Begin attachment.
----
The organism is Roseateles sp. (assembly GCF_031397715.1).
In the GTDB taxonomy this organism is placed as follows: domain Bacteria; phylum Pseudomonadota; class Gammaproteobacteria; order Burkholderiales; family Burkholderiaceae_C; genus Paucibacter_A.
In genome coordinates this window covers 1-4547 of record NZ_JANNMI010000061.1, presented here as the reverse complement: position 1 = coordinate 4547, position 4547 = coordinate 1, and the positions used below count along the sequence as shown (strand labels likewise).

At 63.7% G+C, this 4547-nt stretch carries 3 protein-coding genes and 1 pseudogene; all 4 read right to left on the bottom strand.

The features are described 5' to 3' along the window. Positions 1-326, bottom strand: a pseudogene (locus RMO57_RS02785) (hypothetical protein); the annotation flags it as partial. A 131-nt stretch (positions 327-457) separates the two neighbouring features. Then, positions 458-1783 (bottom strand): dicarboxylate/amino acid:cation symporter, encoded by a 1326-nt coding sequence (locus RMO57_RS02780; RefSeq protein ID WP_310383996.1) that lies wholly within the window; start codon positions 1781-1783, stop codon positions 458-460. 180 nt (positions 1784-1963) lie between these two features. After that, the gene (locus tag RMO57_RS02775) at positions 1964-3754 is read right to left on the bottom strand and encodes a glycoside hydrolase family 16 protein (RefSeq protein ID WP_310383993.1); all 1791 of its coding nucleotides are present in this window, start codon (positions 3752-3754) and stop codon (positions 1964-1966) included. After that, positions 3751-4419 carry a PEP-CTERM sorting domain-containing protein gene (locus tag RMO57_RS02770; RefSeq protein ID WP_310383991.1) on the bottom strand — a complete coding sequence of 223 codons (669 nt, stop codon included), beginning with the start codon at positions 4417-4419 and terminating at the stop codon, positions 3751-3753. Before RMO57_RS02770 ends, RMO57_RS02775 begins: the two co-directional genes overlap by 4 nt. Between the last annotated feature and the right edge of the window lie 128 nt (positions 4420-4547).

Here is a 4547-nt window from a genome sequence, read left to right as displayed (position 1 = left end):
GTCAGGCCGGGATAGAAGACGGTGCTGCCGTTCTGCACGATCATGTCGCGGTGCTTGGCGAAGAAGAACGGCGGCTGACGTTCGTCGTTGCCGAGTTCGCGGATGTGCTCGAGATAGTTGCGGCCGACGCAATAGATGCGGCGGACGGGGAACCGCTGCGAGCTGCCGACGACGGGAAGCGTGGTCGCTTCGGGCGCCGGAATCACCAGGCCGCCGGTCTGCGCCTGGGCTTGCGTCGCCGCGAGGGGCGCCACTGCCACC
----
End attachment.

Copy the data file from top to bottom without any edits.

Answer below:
The organism is Roseateles sp. (assembly GCF_031397715.1).
In the GTDB taxonomy this organism is placed as follows: domain Bacteria; phylum Pseudomonadota; class Gammaproteobacteria; order Burkholderiales; family Burkholderiaceae_C; genus Paucibacter_A.
In genome coordinates this window covers 1-4547 of record NZ_JANNMI010000061.1, presented here as the reverse complement: position 1 = coordinate 4547, position 4547 = coordinate 1, and the positions used below count along the sequence as shown (strand labels likewise).

At 63.7% G+C, this 4547-nt stretch carries 3 protein-coding genes and 1 pseudogene; all 4 read right to left on the bottom strand.

The features are described 5' to 3' along the window. Positions 1-326, bottom strand: a pseudogene (locus RMO57_RS02785) (hypothetical protein); the annotation flags it as partial. A 131-nt stretch (positions 327-457) separates the two neighbouring features. Then, positions 458-1783 (bottom strand): dicarboxylate/amino acid:cation symporter, encoded by a 1326-nt coding sequence (locus RMO57_RS02780; RefSeq protein ID WP_310383996.1) that lies wholly within the window; start codon positions 1781-1783, stop codon positions 458-460. 180 nt (positions 1784-1963) lie between these two features. After that, the gene (locus tag RMO57_RS02775) at positions 1964-3754 is read right to left on the bottom strand and encodes a glycoside hydrolase family 16 protein (RefSeq protein ID WP_310383993.1); all 1791 of its coding nucleotides are present in this window, start codon (positions 3752-3754) and stop codon (positions 1964-1966) included. After that, positions 3751-4419 carry a PEP-CTERM sorting domain-containing protein gene (locus tag RMO57_RS02770; RefSeq protein ID WP_310383991.1) on the bottom strand — a complete coding sequence of 223 codons (669 nt, stop codon included), beginning with the start codon at positions 4417-4419 and terminating at the stop codon, positions 3751-3753. Before RMO57_RS02770 ends, RMO57_RS02775 begins: the two co-directional genes overlap by 4 nt. Between the last annotated feature and the right edge of the window lie 128 nt (positions 4420-4547).

Here is a 4547-nt window from a genome sequence, read left to right as displayed (position 1 = left end):
GTCAGGCCGGGATAGAAGACGGTGCTGCCGTTCTGCACGATCATGTCGCGGTGCTTGGCGAAGAAGAACGGCGGCTGACGTTCGTCGTTGCCGAGTTCGCGGATGTGCTCGAGATAGTTGCGGCCGACGCAATAGATGCGGCGGACGGGGAACCGCTGCGAGCTGCCGACGACGGGAAGCGTGGTCGCTTCGGGCGCCGGAATCACCAGGCCGCCGGTCTGCGCCTGGGCTTGCGTCGCCGCGAGGGGCGCCACTGCCACC